Caryn Heldt (ChE) is the principal investigator on a project that has received a $300,000 research and development grant from the National Science Foundation. The project is titled “Driving Forces in Aqueous Two-Phase Systems for Vaccine Development.” This is a three-year project totaling $300,000.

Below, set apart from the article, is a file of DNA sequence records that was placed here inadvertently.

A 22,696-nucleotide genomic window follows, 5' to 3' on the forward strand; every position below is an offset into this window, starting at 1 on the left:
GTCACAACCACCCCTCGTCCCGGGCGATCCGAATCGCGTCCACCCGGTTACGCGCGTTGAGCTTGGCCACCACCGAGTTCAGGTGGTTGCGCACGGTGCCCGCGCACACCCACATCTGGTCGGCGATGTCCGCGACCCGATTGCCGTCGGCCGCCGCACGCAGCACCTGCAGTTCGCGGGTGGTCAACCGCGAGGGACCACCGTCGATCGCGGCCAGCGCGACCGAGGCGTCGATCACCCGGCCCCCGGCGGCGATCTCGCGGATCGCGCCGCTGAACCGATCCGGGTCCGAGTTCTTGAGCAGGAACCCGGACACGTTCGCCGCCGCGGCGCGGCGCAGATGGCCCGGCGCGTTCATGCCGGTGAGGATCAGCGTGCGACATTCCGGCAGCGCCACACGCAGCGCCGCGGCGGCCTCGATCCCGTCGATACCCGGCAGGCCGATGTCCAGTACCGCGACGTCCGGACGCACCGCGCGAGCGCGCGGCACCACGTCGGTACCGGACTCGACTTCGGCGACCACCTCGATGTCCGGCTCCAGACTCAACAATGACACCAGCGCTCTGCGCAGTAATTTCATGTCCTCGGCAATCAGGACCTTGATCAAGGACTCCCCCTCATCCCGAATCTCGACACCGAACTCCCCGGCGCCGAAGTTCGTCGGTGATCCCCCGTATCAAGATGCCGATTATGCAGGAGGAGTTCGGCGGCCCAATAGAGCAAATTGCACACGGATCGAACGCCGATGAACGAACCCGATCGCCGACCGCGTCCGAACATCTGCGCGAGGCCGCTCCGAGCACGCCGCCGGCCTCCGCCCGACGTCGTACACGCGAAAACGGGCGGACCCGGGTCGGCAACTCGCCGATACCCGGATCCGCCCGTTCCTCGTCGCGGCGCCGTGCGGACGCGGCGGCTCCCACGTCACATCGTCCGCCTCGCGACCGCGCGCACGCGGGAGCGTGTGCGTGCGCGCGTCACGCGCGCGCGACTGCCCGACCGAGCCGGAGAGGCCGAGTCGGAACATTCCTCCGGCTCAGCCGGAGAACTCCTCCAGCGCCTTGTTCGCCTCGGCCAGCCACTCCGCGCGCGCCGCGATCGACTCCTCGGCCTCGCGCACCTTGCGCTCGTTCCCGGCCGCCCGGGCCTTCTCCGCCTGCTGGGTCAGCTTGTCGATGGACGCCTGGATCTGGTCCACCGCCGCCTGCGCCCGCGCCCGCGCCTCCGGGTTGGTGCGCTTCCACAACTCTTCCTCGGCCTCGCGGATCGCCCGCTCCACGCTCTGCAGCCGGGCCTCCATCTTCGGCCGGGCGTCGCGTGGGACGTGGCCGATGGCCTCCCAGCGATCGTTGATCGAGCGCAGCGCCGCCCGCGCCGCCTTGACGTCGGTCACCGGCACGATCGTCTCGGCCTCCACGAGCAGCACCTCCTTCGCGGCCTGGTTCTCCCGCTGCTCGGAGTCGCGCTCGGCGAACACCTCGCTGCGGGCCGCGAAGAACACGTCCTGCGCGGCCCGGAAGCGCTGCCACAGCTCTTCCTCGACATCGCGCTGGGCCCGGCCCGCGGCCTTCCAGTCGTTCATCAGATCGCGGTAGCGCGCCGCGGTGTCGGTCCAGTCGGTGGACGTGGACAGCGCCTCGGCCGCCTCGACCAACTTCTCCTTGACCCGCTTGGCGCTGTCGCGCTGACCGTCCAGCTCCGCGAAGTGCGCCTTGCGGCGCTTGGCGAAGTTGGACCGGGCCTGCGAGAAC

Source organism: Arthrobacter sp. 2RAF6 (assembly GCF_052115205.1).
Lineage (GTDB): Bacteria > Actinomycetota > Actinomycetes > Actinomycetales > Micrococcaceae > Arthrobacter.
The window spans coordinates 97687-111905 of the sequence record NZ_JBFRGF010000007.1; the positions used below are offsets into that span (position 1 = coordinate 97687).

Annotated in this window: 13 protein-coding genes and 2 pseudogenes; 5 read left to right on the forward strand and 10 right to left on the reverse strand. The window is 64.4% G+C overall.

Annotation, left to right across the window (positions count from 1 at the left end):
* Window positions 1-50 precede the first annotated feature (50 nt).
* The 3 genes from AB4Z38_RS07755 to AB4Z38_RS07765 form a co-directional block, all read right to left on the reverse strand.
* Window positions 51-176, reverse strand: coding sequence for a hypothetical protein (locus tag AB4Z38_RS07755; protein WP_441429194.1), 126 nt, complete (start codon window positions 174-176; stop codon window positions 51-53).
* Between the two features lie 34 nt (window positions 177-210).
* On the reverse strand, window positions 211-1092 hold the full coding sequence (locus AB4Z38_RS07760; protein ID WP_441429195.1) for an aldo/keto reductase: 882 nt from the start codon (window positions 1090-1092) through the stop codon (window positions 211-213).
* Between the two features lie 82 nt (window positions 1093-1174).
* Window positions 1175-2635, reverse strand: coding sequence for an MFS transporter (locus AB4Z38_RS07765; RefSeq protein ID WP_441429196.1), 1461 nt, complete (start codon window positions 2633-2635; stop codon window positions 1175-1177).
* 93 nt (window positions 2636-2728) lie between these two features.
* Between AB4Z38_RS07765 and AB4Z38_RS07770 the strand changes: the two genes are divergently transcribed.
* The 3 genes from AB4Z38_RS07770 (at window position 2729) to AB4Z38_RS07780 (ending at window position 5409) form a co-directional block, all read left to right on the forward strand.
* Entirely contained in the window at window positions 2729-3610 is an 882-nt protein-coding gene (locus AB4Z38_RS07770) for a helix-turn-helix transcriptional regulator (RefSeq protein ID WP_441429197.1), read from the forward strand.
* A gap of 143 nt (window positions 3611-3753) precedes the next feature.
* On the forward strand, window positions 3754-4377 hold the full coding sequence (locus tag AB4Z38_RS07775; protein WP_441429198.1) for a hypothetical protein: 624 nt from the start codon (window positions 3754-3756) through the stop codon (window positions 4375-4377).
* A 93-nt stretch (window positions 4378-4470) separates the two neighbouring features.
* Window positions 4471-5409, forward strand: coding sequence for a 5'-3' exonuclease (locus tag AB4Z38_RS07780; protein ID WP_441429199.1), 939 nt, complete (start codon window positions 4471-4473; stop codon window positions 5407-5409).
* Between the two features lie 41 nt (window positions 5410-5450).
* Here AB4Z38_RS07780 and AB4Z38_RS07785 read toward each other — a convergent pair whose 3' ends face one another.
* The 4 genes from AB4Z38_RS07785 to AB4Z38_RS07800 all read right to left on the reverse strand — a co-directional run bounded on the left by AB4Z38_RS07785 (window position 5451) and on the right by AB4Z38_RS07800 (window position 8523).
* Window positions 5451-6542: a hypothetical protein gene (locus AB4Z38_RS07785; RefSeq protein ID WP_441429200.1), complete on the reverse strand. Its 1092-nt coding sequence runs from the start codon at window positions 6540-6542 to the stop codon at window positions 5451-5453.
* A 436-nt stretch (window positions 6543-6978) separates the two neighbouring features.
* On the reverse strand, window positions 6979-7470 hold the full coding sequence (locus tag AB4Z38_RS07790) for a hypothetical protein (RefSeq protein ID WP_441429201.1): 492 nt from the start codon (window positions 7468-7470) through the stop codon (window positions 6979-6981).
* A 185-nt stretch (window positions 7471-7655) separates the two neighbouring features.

Worldwide, there is a need for less expensive vaccines. To achieve better vaccine coverage, vaccine production processes need to be low-cost and allow for continuous operation, which is not possible with current vaccine production technology. A primary objective of this project will be to explore aqueous two-phase systems (ATPSs) to fulfill the need for new viral particle purification processes that could reduce the cost of vaccines and be run as a continuous operation. ATPS could also reduce the development time for a new vaccine, allowing for pandemic vaccines to come to market sooner. In addition to vaccines, a better understanding of ATPS could aid in future cell separations for advanced cell therapeutics.